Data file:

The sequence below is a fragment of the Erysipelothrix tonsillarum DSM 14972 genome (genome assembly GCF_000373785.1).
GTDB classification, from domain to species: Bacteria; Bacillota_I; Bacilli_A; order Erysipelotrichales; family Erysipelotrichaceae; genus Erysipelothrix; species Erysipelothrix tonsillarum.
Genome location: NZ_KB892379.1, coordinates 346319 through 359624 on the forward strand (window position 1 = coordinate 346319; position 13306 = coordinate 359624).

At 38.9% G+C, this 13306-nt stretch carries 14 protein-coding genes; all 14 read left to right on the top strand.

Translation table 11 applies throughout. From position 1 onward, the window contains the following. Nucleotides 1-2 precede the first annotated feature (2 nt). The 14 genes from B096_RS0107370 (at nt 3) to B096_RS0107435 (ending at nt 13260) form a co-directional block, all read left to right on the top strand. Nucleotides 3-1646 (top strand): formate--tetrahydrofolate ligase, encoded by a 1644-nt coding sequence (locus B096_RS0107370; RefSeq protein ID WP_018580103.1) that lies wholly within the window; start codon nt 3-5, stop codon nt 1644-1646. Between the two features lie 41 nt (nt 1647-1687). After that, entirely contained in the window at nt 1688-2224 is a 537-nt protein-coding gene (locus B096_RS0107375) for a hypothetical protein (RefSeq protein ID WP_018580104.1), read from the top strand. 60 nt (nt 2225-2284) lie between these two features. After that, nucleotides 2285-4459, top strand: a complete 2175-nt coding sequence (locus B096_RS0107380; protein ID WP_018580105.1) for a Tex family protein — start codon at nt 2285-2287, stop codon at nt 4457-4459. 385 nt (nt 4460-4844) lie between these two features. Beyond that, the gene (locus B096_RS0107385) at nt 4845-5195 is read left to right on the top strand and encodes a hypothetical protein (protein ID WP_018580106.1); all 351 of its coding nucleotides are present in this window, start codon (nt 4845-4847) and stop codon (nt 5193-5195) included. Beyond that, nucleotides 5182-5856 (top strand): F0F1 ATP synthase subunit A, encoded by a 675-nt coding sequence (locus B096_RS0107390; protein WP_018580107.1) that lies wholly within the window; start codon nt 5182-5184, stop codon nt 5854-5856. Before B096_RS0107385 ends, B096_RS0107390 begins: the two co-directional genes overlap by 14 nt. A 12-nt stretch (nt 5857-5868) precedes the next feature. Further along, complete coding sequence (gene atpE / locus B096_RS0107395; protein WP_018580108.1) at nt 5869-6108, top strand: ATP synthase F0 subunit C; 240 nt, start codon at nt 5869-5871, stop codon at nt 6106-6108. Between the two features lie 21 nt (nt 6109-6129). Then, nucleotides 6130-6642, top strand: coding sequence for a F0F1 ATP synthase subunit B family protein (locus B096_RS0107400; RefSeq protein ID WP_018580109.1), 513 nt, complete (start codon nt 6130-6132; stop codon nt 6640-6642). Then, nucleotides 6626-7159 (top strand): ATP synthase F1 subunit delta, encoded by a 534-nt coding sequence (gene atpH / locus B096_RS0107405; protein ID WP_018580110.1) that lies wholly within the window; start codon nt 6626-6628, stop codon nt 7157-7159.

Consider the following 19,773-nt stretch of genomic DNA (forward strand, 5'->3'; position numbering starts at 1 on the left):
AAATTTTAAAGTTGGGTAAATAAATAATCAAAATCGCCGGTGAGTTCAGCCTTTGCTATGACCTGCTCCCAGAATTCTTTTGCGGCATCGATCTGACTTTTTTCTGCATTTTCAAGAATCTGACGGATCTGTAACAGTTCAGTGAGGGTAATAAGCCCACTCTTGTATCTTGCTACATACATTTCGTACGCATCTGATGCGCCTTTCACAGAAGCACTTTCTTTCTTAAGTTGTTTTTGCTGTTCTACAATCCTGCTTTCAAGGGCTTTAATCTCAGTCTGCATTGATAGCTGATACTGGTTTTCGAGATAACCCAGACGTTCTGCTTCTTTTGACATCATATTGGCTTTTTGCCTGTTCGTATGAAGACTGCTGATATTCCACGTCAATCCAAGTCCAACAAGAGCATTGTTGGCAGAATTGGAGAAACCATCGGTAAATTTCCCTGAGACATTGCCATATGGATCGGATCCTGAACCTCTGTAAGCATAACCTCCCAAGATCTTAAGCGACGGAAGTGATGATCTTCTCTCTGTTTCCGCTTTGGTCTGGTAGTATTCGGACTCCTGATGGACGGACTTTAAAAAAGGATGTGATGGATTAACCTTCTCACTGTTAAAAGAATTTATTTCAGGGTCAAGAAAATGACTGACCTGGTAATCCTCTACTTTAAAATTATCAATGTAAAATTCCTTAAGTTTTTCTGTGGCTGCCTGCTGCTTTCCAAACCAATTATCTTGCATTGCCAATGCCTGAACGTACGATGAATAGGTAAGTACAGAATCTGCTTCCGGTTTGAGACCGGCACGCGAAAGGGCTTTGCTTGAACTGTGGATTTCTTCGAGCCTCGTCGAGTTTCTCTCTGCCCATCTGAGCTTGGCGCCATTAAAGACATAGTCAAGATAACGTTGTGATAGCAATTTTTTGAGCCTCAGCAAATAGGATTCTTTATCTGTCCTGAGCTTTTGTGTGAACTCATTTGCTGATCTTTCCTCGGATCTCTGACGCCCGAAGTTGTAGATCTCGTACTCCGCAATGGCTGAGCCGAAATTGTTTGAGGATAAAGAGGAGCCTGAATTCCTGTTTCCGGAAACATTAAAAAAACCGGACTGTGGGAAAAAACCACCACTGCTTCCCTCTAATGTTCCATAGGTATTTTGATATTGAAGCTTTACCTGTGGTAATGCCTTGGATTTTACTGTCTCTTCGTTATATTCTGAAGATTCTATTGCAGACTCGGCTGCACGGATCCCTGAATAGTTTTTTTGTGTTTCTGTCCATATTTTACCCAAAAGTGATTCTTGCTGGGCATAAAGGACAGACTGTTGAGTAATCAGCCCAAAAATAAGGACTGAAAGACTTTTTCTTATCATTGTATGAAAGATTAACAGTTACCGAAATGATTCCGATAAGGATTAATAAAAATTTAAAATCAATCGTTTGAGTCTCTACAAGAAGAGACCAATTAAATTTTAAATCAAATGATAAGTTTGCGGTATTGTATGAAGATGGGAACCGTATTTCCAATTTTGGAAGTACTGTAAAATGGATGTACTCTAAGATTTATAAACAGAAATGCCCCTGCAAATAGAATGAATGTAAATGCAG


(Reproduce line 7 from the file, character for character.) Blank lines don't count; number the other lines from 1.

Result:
AAATTTTAAAGTTGGGTAAATAAATAATCAAAATCGCCGGTGAGTTCAGCCTTTGCTATGACCTGCTCCCAGAATTCTTTTGCGGCATCGATCTGACTTTTTTCTGCATTTTCAAGAATCTGACGGATCTGTAACAGTTCAGTGAGGGTAATAAGCCCACTCTTGTATCTTGCTACATACATTTCGTACGCATCTGATGCGCCTTTCACAGAAGCACTTTCTTTCTTAAGTTGTTTTTGCTGTTCTACAATCCTGCTTTCAAGGGCTTTAATCTCAGTCTGCATTGATAGCTGATACTGGTTTTCGAGATAACCCAGACGTTCTGCTTCTTTTGACATCATATTGGCTTTTTGCCTGTTCGTATGAAGACTGCTGATATTCCACGTCAATCCAAGTCCAACAAGAGCATTGTTGGCAGAATTGGAGAAACCATCGGTAAATTTCCCTGAGACATTGCCATATGGATCGGATCCTGAACCTCTGTAAGCATAACCTCCCAAGATCTTAAGCGACGGAAGTGATGATCTTCTCTCTGTTTCCGCTTTGGTCTGGTAGTATTCGGACTCCTGATGGACGGACTTTAAAAAAGGATGTGATGGATTAACCTTCTCACTGTTAAAAGAATTTATTTCAGGGTCAAGAAAATGACTGACCTGGTAATCCTCTACTTTAAAATTATCAATGTAAAATTCCTTAAGTTTTTCTGTGGCTGCCTGCTGCTTTCCAAACCAATTATCTTGCATTGCCAATGCCTGAACGTACGATGAATAGGTAAGTACAGAATCTGCTTCCGGTTTGAGACCGGCACGCGAAAGGGCTTTGCTTGAACTGTGGATTTCTTCGAGCCTCGTCGAGTTTCTCTCTGCCCATCTGAGCTTGGCGCCATTAAAGACATAGTCAAGATAACGTTGTGATAGCAATTTTTTGAGCCTCAGCAAATAGGATTCTTTATCTGTCCTGAGCTTTTGTGTGAACTCATTTGCTGATCTTTCCTCGGATCTCTGACGCCCGAAGTTGTAGATCTCGTACTCCGCAATGGCTGAGCCGAAATTGTTTGAGGATAAAGAGGAGCCTGAATTCCTGTTTCCGGAAACATTAAAAAAACCGGACTGTGGGAAAAAACCACCACTGCTTCCCTCTAATGTTCCATAGGTATTTTGATATTGAAGCTTTACCTGTGGTAATGCCTTGGATTTTACTGTCTCTTCGTTATATTCTGAAGATTCTATTGCAGACTCGGCTGCACGGATCCCTGAATAGTTTTTTTGTGTTTCTGTCCATATTTTACCCAAAAGTGATTCTTGCTGGGCATAAAGGACAGACTGTTGAGTAATCAGCCCAAAAATAAGGACTGAAAGACTTTTTCTTATCATTGTATGAAAGATTAACAGTTACCGAAATGATTCCGATAAGGATTAATAAAAATTTAAAATCAATCGTTTGAGTCTCTACAAGAAGAGACCAATTAAATTTTAAATCAAATGATAAGTTTGCGGTATTGTATGAAGATGGGAACCGTATTTCCAATTTTGGAAGTACTGTAAAATGGATGTACTCTAAGATTTATAAACAGAAATGCCCCTGCAAATAGAATGAATGTAAATGCAG